• Work on improving your weak areas. For example, if you come to work late, set your watches fast. Make a list of all you need to do and stick to it. If your desk is a mess, clean up and throw away the unnecessary things.
    • Do not waste time trying to control the uncontrollable (e.g., the behavior of other people). Rather, focus your energy on the things you can control such as yourself and the way you react to stress.

The Management

Historically, the typical response from employers has been to blame the stress victim rather than the cause of the stress. In recent times, it is increasingly being recognized that ensuring employee wellbeing is an important management responsibility. It is in the best interest of the organization to keep stress levels to a minimum for their long-term economic interest. In the absence of stress at the workplace, there is likely to be low employee turnover, reduction in sickness absence and early retirement, increased work performance, increased client satisfaction and reduced accident rate. An organization works to reduce stress through the strategic activities of project managers, line managers and human resources department.

Good employment practices will generally include:

  1. Looking for the causes of stress at work
  2. Deciding who it might harm
  3. Deciding whether the organization is doing enough to prevent the harm

Evidently, preventing and managing workplace stress requires organizational level interventions. Organizational level interventions can be structural (e.g., staffing levels, work schedule, physical environment). It can also be psychological (e.g., social support, control over work and participation).

Additionally, other organizational changes that managers and employers can make to reduce workplace stress include:

  1. Improve communication
    • Reduce fear and uncertainty by sharing information with employees
    • Define the roles and responsibilities of employees clearly
    • Communicate in a friendly and efficient manner
  2. Consult the employees
    • Allow employees to participate in decisions that affect their jobs
    • Consult employees about scheduling and work rules
    • Do not set realistic deadlines
    • Appreciate the work of employees and show that individual workers are valued
    • Offer employees rewards and incentives
    • Celebrate good performance verbally and officially (e.g., employee of the month scheme)
    • Provide opportunities for career development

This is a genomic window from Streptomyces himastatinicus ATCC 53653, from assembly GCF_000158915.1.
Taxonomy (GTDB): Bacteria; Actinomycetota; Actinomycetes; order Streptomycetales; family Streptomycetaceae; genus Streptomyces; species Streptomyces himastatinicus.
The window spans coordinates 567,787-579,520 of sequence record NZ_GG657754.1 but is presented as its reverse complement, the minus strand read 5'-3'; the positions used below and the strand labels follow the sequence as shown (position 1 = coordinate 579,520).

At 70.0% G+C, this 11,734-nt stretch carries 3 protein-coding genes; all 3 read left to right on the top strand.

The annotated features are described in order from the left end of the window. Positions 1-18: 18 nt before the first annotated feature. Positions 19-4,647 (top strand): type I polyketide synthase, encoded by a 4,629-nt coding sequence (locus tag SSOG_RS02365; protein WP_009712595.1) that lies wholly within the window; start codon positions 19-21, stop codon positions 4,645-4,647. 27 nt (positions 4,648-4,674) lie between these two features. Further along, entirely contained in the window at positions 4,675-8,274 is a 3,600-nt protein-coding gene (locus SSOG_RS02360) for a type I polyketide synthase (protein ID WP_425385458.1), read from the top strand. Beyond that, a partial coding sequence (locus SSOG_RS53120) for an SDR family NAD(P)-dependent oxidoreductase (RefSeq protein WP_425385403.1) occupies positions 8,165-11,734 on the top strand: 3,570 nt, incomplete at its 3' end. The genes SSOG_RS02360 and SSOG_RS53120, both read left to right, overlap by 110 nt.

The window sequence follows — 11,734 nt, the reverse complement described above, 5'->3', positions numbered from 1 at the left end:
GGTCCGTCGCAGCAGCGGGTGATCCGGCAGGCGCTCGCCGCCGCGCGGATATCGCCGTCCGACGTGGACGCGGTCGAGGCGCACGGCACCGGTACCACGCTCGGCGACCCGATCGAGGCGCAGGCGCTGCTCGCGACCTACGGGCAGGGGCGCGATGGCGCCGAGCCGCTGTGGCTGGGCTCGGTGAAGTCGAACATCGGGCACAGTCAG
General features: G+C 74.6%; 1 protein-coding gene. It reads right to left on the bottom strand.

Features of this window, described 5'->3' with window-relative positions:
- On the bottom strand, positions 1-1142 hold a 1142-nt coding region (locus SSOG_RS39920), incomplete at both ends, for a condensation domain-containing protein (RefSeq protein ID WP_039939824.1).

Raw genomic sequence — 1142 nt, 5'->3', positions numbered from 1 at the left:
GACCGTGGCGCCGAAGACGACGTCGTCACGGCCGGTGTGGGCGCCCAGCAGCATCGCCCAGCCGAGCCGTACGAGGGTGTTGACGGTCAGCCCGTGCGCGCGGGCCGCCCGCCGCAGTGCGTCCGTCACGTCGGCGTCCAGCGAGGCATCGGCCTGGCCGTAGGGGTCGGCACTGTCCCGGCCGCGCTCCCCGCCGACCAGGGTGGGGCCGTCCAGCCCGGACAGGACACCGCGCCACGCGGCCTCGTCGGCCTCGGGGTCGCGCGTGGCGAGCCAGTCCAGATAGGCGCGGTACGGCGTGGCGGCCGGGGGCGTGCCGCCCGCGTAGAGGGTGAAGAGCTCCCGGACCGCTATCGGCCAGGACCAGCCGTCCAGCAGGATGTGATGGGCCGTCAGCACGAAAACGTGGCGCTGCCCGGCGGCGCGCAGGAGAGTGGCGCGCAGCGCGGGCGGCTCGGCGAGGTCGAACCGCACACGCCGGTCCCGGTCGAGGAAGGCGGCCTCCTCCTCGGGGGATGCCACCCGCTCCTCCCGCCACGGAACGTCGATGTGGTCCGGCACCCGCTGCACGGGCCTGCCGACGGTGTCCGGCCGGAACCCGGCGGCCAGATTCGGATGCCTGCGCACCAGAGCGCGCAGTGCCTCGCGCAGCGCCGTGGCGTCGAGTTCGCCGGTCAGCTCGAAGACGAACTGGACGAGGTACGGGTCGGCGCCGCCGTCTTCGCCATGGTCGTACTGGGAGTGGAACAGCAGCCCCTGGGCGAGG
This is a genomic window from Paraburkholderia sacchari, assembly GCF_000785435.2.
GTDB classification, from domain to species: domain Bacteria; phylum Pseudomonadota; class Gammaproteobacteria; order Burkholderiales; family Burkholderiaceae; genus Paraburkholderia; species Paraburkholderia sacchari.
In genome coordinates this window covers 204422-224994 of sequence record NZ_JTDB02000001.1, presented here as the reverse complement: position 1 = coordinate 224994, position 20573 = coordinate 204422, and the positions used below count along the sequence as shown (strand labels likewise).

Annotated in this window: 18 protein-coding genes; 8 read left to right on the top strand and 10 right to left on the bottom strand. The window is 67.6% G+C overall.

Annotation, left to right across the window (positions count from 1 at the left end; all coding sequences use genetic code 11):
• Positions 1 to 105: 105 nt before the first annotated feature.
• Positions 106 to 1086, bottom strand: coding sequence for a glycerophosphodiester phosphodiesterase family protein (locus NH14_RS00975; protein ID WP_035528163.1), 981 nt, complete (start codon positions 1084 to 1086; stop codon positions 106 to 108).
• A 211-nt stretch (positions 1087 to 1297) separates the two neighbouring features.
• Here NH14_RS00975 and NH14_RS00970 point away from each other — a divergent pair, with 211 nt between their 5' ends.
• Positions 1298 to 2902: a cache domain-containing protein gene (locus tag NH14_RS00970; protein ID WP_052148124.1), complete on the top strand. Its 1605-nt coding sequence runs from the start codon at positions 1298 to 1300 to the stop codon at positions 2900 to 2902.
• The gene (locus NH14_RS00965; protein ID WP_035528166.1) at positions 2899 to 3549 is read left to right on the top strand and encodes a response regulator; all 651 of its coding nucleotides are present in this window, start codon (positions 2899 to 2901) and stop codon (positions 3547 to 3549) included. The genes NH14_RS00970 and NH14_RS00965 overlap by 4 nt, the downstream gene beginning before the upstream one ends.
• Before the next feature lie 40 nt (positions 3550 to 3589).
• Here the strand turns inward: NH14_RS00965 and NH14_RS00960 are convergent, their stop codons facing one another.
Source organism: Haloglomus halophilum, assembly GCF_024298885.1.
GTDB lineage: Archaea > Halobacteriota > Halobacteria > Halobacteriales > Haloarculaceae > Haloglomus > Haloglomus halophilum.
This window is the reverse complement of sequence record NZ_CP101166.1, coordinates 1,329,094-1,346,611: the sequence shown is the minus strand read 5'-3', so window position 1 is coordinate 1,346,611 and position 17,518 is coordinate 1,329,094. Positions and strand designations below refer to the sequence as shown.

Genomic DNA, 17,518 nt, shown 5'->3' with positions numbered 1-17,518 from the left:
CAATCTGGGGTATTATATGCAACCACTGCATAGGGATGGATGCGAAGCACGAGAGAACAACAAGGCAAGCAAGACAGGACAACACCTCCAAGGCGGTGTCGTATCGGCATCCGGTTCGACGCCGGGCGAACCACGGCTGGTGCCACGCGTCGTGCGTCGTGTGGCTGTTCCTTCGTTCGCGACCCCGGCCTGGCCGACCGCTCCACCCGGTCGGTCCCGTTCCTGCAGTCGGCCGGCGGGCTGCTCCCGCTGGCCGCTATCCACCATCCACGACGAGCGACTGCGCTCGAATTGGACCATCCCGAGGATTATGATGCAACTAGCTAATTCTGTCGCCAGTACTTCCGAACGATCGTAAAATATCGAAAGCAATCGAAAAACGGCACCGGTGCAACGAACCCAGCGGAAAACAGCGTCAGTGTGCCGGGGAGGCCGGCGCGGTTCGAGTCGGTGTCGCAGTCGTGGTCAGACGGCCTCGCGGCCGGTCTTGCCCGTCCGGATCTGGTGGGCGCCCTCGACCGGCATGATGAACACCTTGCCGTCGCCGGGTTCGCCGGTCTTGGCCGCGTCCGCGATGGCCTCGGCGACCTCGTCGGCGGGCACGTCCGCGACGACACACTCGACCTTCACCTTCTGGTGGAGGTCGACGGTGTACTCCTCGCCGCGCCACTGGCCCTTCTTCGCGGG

3. Cultivate a friendly social climate
    • Provide opportunities for social interaction among employees
    • Let management actions be consistent with organizational rules
    • Have a no-tolerance policy for harassment

Conclusion

Stress appears to be inevitable at work. However, it is obvious that stress can be prevented and managed. The employee and management are both responsible for managing stress at work so that the organization can keep up with good performances. As project managers, it is imperative to ensure that measures are taken to prevent and manage stress of project team members. The task of project managers in managing stress is more complex because they are responsible for themselves as well as others. As is necessary, project managers must empower their subordinates to reduce stress to a minimum. The tips provided above would be very useful do this.

In addition, it is very important to focus on the one most important factor that can be controlled in managing stress. That factor is YOU. Treat yourself better and find better ways of approaching the pressure of work. Keep in mind that when you are not happy, many other things are likely to go wrong and the company is most likely to under-perform. We don’t want that to happen now, do we?

That’s all we have for today and once again thank you for reading. Do not forget to drop your thoughts and questions in the comments section.

References

http://oem.bmj.com/content/59/1/67/T2.expansion.html

http://oem.bmj.com/content/59/1/67.long

http://www.mayoclinic.org/healthy-living/stress-management/in-depth/coping-with-stress/art-20048369

http://www.helpguide.org/mental/work_stress_management.htm